It was recently reported that Italy will implement a comprehensive reform of the country’s online gambling laws during this year, as the government officially validated the “Reorganisation Decree” mandate required to resolve the industry’s ongoing conflicts.
On January 2, the government announced that it had validated the conditions of the mentioned Reorganisation Decree, suggested by the Ministry of the Economy and Finance (MEF).
This Decree will carry out the 1st regulatory evaluation of gambling in Italy, since the market was officially approved back in 2011. In addition, its goal is to provide protection to gamblers, mainly minors, to raise tax income for social initiatives and government projects and to fight against criminal activities.
As part of the crucial changes, the country will adopt a fresh licensing framework, which will implement an authorization fee of €7m for every license for online gambling. Additionally, this latest licensing fee is set to be implemented together with a 3% concessionaire’s operating fee.
Relatedly, new concessionaires will have to pay a yearly fee of 0.2% of their net income. The fee will finance responsible gaming campaigns, under the supervision of the latest dedicated gambling division that will report directly to Italy’s Customs and Monopolies Agency (ADM).
The concessions will contain a restriction of 5 licensees accessible for every operating company such as Flutter Ent., Entain, SKS365, SNAI and Lottomatica. In this sense, the resolution is much needed because the MEF wants to terminate the tradition of “skin websites“ selling individual concessionaire products, an issue formerly raised by ADM.
Moreover, the AgiproNews reports that the government aims “the expected revenue from the competition is €350m (€200m in 2024 and €150mn in 2025), while the concession fee will bring in new annual revenues of 100 million. Over €6m per year will come from the registration fee for the Register of online top-up agents.”
However, Italian online gambling trade body Logico has raised competition concerns, because the suggested fee in the aforementioned Decree shows an increase of 35-fold in regular fees in comparison to the €200,000 levied since 2018. Also, Logico and Arcadi, trade bodies, have advised the government not to continue with said Reorganisation Decree, without input from the gambling industry on imperative changes.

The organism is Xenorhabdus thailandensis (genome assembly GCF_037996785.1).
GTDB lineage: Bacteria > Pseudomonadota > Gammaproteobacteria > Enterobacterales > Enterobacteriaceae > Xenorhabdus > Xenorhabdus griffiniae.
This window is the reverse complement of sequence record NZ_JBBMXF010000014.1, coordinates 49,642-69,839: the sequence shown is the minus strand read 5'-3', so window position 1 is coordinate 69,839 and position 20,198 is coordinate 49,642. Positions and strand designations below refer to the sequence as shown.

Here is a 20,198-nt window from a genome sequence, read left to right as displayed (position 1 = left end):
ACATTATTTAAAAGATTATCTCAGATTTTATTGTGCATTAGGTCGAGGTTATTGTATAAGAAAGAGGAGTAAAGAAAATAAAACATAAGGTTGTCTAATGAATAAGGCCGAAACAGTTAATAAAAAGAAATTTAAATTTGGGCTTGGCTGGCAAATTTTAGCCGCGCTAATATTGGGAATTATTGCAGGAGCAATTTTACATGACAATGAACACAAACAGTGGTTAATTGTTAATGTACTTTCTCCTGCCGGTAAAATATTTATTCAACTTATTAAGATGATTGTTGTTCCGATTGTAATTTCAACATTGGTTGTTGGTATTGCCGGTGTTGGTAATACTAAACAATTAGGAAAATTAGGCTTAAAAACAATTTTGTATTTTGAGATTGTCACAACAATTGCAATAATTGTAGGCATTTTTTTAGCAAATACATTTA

Therefore, the government has decided to wait to determine the exact number of 83 Italian operators who will acquire the fresh license for iGaming, of which “it is estimated that at least 50 operators will apply for the new concession.”
Putting an end to legal disputes regarding the license extension:
Maurizio Leo, the Treasury Deputy Minister tasked with supervising the government’s consideration of land-based and online gaming laws, welcomed the Decree. In this regard, he said that the validation of the Decree will permit the government to bring an end to “the legal disputes on licensing extensions.”
Judges of the High Court called on the said government to apply the latest framework due to the accumulation of legal disputes by operators that challenge the ADM on the conditions of the current concessions, as reported by SBC News.
Furthermore, the Decree involves steps to combat non-legal gambling, introduce self-limitation on gambling, protect vulnerable players, enforce customer restrictions based on deposit levels and disseminate warning messages. In addition, additional market safeguards have been suggested to directly block unlicensed payments and websites from and to non-legal operators, as the government searches for the way to fight “Italian consumers’ exposure to a €1bn black market.”
Although it recommends the review of the concessions, the Decree does not specify changes to the tax for online gambling. The reason for this is that MEF will patiently wait for the government to finish reorganizing the laws that regulate retail gambling establishments.
Giorgia Meloni, Prime Minister of Italy, supported the aforementioned reorganization of country’s gambling (online and land-based), marking this sector as a crucial economic factor, which two years ago raised tax income of €11bn two years ago.